It’s recommended you install Snap as it includes all the libraries that the app needs and they’re bundled with the app itself.
Avoid starting Postman using the
sudocommand, as it will create permission issues on the files created by Postman.
Make sure you have read/write permission for the
~/.configfolder where Postman stores information.
If you are an Ubuntu 18 user, you will also need to install the
libgconf-2-4package with the command
apt-get install libgconf-2-4
Using the Postman web app
You can use Postman in your web browser to carry out your API development and testing tasks in conjunction with the Postman Agent. To access the Postman web app, visit go.postman.co/home.
The Postman web app is optimized for the following browsers:
- Chrome (78 and higher)
- Firefox (76 and higher)
- Edge (79 and higher)
- Safari (13.1.1 and higher)
Installing the Postman Desktop Agent
If you are using the Postman web app, you also need to download the Postman Desktop Agent, a micro-application that runs locally on your desktop. The Desktop Agent overcomes the Cross Object Resource Sharing (CORS) limitations of browsers and acts as your agent for making API calls from the Postman web app.
You will be prompted to download and install the Desktop Agent so that you can make requests from the Postman web app. You can also download the agent directly from the Postman Agent page. Once you have the Desktop Agent installed you will be able to use it with web requests.
To learn more about the Postman Desktop Agent, read the Introducing the Postman Agent blog post.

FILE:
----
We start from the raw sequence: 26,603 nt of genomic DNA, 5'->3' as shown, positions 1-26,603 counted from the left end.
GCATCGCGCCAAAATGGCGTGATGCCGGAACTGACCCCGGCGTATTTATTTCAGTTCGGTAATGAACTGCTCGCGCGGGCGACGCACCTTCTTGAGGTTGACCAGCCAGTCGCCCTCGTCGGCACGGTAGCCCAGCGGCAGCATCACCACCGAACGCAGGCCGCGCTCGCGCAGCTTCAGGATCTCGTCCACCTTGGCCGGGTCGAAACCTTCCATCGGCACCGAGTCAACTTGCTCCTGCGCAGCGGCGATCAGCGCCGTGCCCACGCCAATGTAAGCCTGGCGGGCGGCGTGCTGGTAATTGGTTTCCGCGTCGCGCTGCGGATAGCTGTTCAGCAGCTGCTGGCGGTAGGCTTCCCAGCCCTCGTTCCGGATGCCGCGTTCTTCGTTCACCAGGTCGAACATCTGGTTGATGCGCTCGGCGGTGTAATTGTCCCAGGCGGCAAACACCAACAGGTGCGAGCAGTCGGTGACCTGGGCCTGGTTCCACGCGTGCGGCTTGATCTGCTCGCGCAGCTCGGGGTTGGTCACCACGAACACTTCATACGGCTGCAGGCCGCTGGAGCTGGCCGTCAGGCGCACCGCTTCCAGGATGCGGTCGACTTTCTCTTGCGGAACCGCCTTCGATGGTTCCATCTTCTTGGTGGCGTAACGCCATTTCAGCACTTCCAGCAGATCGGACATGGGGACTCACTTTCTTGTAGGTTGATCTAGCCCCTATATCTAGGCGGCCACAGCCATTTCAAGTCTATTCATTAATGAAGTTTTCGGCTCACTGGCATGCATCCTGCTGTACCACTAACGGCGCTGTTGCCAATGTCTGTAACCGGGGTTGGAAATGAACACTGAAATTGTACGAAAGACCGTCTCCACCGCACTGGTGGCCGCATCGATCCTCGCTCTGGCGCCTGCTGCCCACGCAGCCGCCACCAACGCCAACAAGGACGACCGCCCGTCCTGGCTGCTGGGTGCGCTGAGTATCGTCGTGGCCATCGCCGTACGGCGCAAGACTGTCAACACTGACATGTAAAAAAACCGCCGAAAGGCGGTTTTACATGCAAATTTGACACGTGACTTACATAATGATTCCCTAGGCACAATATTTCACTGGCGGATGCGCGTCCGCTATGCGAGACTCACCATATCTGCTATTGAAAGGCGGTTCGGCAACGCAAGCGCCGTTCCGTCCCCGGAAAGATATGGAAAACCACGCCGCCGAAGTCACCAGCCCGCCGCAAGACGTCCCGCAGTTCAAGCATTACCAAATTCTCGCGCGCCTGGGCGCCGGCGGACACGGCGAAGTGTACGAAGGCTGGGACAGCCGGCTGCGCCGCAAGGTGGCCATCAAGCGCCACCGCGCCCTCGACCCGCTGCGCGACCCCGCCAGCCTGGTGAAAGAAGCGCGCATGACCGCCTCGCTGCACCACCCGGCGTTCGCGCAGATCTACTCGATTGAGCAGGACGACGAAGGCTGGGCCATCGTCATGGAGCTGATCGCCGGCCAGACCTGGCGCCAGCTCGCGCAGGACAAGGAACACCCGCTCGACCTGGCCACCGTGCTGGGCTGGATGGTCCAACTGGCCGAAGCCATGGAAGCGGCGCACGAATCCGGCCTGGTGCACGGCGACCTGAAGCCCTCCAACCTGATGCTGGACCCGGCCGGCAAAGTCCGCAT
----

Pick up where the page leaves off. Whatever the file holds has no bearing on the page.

Selecting the agent for requests
From the Postman web app, you can select the agent you would like to use for your requests:
- Auto-select – Postman automatically selects the best agent to use for your request.
- Cloud – Manually select this option to send HTTP requests using Postman’s cloud servers.
- Desktop – Manually select this option to send requests using the Postman Desktop Agent.
- Browser – Manually select this option to send requests using your browser, with some limitations.
If you send a request and it isn’t successful because the agent isn’t selected, you can use the provided link in the response area to switch to the agent and send your request again.
The Postman web app is under active development. There are features you can only access in the Postman desktop app, not in your browser:
- Find and replace – The Postman desktop app supports finding and replacing values in a workspace, but this function isn’t available on the Postman web app yet.
- Certificates and proxy – The Postman desktop app enables you to customize certificates and proxy configurations. On the Postman web app, these take the browser defined value and can’t be overridden by Postman.